Energy efficiency - purchasing the right furnace

1. Jan 29, 2012

JJBladester

1. The problem statement, all variables and given/known data

Consider a homeowner who is replacing his 25-year-old natural gas furnace that has an efficiency of 55 percent. The homeowner is considering a conventional furnace that has an efficiency of 82 percent and costs $1600 and a high-efficiency furnace that has an efficiency of 95 percent and costs$2700.

The homeowner would like to buy the high-efficiency furnace if the savings from the natural gas pay for the additional cost in less than 8 years. If the homeowner presently pays $1200 a year for heating, determine if he should buy the conventional or high-efficiency model. 2. Relevant equations None. I just want to know if what I'm doing below is mathematically sound. The answer I got seems reasonable but I'd like somebody else to look through my calculations. 3. The attempt at a solution Cost per year of conventional furnace =$1,200*(.55/.82) = $805 Cost per year of high-efficiency furnace =$1,200*(.55/.95) = $695 Savings per year with conventional furnace =$1,200 - $805 =$395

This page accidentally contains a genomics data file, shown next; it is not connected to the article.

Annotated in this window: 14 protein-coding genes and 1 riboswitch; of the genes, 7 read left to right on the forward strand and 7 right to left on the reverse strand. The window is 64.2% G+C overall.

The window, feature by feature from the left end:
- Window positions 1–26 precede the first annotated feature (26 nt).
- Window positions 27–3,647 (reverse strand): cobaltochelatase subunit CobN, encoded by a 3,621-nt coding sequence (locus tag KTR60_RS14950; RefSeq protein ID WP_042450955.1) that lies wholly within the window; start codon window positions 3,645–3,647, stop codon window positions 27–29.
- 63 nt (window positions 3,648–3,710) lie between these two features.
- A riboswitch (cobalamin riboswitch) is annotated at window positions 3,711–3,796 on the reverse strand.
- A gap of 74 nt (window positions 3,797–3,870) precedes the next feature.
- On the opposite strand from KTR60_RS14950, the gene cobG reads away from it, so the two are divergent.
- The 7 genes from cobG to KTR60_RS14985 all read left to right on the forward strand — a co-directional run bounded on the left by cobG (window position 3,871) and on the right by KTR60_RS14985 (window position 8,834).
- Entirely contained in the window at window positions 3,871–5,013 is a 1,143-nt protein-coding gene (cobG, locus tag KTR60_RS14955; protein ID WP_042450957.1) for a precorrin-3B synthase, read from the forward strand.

Savings per year with high-efficiency furnace = $1,200 -$695 = 505

Difference in savings (high eff. vs. conventional furn.) = $505 -$395 = $110$110 * 8 = $880 Additional initial cost of high-efficiency furnace =$2,700 - $1,600 =$1,100

The additional initial cost of the high-efficiency furnace exceeds the savings difference over 8 years. Therefore, the homeowner should buy the conventional furnace.

2. Jan 29, 2012

Redbelly98

Staff Emeritus
Looks good to me.

3. Jan 30, 2012

JJBladester

Thanks Redbelly98... One of the harder things in science education is interpreting what word problems are really asking for. The way I interpret a problem may be vastly different than the what the author intended.

-Jeff

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